Senator CHATAWAY - That is a matter of opinion. I honestly admit that I have given the question consideration for a week or ten days. I have, been thinking it over, and have heard arguments for and against the course I am adopting. I believe that the best way to put an end to this kind' of thing is to squelch it in the bud. I cannot say that I approve the theory that the best way to prevent the spread of such opinions is to ignore them. I. can say from my political experience that a' great number of people thought that they could ignore the Labour party, and by doing so they have allowed it to grow until it holds the very honorable position which it occupies now in the government of this country. I say that it is better that the Government should make their intention perfectly clear, and should squelch this sort of thing in the early stages rather than permit it to grow.

Senator Long - Does the honorable senator think that the articles to which he refers are ' calculated to influence public opinion ?

Senator CHATAWAY - Another article of the same kind appeared in the Brisbane

Worker.Those who are responsible for the publication of the Pioneer do not, and never have, agreed with me, nor I with them, but I do not mind giving them a free advertisement by saying that their newspaper is read by hundreds of people who would not get the leaflets, which are often distributed in the way in which leaflets on this subject have been distributed in Sydney.

Senator W RUSSELL (SOUTH AUSTRALIA) - Where is this newspaper published?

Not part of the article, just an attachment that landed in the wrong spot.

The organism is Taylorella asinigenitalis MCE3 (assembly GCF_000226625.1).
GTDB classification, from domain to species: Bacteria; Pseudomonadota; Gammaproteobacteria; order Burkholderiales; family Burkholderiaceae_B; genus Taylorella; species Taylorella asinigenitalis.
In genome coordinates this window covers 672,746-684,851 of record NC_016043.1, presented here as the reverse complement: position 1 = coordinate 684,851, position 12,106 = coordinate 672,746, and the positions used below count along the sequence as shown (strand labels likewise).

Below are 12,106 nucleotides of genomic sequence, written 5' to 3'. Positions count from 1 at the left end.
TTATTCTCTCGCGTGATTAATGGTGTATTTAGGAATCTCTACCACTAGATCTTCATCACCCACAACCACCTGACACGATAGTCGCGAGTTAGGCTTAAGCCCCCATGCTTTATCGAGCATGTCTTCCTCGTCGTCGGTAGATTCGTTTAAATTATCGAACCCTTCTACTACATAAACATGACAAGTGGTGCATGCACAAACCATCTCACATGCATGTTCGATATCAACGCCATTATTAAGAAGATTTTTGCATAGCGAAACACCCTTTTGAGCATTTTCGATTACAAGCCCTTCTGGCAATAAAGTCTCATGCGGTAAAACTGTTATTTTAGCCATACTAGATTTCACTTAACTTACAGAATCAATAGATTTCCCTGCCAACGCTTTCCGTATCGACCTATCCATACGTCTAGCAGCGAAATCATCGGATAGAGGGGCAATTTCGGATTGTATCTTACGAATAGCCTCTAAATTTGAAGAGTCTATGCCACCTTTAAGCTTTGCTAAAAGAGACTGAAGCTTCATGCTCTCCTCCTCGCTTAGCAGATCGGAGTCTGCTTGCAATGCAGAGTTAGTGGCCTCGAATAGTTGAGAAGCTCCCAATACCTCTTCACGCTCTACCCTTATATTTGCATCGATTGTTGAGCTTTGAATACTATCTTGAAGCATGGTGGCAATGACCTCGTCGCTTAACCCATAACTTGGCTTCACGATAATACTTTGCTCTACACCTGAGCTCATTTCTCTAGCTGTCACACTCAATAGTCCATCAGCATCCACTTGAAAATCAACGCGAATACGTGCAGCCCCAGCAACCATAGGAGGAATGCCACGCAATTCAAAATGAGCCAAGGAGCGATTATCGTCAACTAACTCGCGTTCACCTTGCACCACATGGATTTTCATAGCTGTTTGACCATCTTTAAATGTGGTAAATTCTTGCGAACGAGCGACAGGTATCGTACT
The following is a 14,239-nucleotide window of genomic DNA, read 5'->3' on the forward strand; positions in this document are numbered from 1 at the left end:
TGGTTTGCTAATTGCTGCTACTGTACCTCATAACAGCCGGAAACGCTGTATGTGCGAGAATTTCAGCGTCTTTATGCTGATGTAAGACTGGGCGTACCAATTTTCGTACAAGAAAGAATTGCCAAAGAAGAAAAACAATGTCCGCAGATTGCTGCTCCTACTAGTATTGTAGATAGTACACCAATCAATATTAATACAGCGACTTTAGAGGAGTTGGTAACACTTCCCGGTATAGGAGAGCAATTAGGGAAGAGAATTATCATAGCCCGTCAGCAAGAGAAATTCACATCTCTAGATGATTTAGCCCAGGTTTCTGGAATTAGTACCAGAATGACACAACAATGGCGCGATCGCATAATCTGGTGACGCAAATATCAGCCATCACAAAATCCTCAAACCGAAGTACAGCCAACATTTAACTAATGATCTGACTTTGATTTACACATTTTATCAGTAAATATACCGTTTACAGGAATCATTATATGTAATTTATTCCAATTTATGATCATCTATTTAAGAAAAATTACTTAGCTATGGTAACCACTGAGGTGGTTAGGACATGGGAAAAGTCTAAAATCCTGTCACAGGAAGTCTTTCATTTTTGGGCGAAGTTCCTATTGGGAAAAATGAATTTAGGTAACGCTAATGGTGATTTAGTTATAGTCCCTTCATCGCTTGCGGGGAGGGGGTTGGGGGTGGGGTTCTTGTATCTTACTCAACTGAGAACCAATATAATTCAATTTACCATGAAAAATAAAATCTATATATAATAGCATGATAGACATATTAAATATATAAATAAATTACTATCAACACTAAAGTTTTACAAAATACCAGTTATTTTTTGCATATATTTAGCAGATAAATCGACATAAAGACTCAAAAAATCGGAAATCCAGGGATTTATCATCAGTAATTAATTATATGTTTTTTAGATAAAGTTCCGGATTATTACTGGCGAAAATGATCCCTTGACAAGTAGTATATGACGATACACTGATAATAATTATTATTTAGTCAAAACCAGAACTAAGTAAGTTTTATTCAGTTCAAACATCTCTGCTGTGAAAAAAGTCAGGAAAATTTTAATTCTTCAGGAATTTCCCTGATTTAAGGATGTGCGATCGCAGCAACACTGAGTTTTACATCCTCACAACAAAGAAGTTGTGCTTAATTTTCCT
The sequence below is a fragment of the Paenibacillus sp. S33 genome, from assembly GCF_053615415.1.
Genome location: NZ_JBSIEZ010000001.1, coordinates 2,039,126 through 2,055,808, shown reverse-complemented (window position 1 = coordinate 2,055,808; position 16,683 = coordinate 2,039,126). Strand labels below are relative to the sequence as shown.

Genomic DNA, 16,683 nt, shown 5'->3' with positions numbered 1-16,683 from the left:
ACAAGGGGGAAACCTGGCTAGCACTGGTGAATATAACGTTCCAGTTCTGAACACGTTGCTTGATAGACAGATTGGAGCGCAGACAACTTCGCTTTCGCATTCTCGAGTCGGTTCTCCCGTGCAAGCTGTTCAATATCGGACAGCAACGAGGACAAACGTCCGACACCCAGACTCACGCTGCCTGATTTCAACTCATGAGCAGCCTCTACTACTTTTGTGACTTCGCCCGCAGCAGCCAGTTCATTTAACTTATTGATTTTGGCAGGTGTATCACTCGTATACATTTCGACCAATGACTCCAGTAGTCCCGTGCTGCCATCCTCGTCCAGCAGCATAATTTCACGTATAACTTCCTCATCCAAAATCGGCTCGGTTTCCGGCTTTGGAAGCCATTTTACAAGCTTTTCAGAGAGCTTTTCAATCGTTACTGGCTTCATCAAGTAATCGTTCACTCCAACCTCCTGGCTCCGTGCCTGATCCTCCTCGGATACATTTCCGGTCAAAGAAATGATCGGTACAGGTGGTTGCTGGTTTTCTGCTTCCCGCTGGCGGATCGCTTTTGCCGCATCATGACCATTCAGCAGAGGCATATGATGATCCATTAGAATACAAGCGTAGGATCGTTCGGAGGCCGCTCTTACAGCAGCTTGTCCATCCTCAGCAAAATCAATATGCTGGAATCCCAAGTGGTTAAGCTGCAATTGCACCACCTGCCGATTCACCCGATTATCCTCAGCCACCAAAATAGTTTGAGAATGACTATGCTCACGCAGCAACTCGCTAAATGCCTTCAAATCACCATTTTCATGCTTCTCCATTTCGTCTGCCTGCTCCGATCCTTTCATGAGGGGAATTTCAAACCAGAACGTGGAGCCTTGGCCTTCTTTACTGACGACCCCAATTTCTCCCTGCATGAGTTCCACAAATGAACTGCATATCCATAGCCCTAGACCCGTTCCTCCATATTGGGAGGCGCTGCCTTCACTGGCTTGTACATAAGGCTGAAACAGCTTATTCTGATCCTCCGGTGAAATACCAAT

Senator CHATAWAY - In the important city of Mackay, in Queensland. I ask the Government to say that this kind of thing will be suppressed. If they have no power under the law now to suppress it, . I hope they will pass a law to enable them to do so. It must be obvious to honorable senators that there is something ' rotten in. the state of. Denmark when people can preach absolute, sedition, and urge mere boys,. who are not electors, to resist the. law. We have already. had a large number of prosecutions of boys in connexion with our . system of universal training. A case of the kind occurred in Brisbane the other day in which a young fellow was fined £1, with an alternative of fourteen days' im'prisonment, for misbehaving himself. Another case occurred at Rockhampton, in which a similar penalty was imposed, but the magistrate made the statement that the lad charged with the offence was liable to three months' imprisonment. What can we believe? We must assume that this teaching is having effect, and it should be remembered that those who * are being' penalized are not the blatherskites who publish this seditious matter, but the young fellows who are being trained for the defence of the Commonwealth. These men are preaching doctrines which are getting young men into trouble - doctrines which are aimed directly against the law established by the Commonwealth.I do not want to make martyrs of those men, but I do hope that something will be done to make it quite clear that this kind of thing must be stopped straight away. If a man . does not like the system of compulsory training, let him approach the electors on the subject, but do not - let him preach mutiny in the ranks of the cadets.. Otherwise, not the men who preachthese doctrines will be landed in trouble, but .the cadets themselves, and that really means that the parents will be put totrouble and expense.